This condition occurs when there is a bacterial infection in one or both kidneys. The kidneys remove waste (in the form of urine) from the body. They also balance the water and electrolyte content in the blood by filtering salt and water.
Urgent urination that produces only a small amount of urine
Sensation of a full bladder even after urination
Burning pain with urination
Fever and chills
Nausea and vomiting
Pus and blood in the urine
Loss of appetite
Your doctor will ask about your symptoms and medical history, and perform a physical exam. A kidney infection is diagnosed with
. The urine is examined for:
White blood cells
Other abnormal elements
If the infection does not go away after treatment or if you have had several kidney infections, you may need to have other tests to see if there are problems with the kidney, ureters, and bladder. These tests include:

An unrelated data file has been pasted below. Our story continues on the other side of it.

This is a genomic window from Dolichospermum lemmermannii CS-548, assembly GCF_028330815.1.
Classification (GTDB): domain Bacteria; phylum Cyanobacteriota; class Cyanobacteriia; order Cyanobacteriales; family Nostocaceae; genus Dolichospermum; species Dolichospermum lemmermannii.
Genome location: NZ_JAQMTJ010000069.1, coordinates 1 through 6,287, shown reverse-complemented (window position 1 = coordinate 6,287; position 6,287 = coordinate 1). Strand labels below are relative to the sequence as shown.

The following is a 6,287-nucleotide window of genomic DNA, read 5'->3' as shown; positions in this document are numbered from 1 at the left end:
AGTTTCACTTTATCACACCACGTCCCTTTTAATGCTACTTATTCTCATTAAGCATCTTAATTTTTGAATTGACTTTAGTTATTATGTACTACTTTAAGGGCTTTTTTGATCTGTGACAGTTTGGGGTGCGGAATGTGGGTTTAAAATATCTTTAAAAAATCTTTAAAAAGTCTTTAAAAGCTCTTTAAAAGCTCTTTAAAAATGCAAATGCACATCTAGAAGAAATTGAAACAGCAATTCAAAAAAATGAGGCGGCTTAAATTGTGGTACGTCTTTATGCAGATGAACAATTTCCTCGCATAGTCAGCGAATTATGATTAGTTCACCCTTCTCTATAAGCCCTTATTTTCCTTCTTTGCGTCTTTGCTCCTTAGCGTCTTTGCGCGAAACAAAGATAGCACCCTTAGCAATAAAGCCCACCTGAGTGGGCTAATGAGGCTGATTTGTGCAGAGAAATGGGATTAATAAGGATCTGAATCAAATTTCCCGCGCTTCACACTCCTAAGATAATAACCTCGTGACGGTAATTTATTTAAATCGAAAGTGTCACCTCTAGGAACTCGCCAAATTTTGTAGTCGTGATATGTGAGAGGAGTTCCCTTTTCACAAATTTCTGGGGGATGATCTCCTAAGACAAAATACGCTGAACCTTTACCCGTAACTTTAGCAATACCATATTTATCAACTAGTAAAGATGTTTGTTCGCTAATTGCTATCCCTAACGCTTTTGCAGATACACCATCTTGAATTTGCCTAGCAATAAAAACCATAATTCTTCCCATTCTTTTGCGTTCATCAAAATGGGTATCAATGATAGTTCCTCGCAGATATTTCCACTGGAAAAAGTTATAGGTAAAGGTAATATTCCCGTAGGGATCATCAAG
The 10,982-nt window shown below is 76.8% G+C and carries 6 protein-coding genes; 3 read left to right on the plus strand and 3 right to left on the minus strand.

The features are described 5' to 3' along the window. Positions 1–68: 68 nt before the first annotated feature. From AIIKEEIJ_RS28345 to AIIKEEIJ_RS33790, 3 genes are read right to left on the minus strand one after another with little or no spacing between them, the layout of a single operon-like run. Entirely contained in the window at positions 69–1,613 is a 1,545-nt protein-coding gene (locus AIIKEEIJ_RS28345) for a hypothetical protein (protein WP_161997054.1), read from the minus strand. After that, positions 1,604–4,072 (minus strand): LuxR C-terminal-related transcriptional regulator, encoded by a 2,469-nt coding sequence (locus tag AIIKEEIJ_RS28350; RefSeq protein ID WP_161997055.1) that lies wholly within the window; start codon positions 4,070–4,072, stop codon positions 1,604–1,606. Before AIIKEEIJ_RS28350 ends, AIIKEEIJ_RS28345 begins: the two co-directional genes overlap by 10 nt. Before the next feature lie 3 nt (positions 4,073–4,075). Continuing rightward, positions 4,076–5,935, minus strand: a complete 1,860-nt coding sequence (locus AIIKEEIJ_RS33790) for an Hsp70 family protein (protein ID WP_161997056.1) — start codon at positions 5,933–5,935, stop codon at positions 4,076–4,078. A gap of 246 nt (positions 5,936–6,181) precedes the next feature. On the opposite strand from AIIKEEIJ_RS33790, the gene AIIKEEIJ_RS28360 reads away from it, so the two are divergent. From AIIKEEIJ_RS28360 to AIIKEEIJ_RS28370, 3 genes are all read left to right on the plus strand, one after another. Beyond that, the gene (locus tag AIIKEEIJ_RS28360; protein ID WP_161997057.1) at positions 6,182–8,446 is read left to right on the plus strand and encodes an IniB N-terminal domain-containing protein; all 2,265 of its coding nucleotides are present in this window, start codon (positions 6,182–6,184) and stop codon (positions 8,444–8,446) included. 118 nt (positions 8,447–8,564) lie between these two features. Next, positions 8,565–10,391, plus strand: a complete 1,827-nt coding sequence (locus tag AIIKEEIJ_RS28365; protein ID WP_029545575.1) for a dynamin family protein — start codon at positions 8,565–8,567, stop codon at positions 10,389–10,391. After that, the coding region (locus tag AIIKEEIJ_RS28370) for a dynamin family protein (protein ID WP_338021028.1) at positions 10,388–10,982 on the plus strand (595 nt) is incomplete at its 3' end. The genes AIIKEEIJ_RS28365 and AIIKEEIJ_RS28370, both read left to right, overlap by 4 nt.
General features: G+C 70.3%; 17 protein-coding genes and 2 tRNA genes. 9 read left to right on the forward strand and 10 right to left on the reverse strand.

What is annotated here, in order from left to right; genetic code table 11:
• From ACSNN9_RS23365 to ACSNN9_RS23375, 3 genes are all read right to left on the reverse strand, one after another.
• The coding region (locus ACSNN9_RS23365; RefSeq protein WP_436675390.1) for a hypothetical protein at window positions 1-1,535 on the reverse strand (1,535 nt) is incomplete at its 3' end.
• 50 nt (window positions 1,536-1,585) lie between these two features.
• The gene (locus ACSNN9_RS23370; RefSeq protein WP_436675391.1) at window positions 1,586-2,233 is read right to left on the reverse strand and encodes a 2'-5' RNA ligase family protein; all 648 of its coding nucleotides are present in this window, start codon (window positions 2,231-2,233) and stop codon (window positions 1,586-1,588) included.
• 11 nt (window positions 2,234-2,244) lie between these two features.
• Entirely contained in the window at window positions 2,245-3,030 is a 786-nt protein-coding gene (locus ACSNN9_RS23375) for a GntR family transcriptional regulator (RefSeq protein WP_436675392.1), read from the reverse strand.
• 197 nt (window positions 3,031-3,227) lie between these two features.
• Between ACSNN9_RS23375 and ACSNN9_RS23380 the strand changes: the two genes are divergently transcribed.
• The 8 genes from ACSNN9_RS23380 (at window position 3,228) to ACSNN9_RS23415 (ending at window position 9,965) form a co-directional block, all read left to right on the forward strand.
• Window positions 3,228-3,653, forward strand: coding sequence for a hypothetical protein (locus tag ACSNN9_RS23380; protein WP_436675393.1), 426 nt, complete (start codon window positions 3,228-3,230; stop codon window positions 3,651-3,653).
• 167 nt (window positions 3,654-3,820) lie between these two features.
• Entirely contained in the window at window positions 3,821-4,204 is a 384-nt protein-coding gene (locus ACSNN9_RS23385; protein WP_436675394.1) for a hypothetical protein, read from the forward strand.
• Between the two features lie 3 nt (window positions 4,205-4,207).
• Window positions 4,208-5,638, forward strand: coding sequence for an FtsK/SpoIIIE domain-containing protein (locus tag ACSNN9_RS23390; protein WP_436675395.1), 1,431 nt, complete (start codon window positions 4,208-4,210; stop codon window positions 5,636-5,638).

Pyelonephritis (kidney infection) in adults.
National Institute of Diabetes and Digestive and Kidney Diseases website. Available at:
. Published June 2007. Accessed July 22, 2008.
Please be aware that this information is provided to supplement the care
provided by your physician. It is neither intended nor implied to be a
substitute for professional medical advice. CALL YOUR HEALTHCARE PROVIDER
IMMEDIATELY IF YOU THINK YOU MAY HAVE A MEDICAL EMERGENCY. Always seek the
advice of your physician or other qualified health provider prior to
starting any new treatment or with any questions you may have regarding a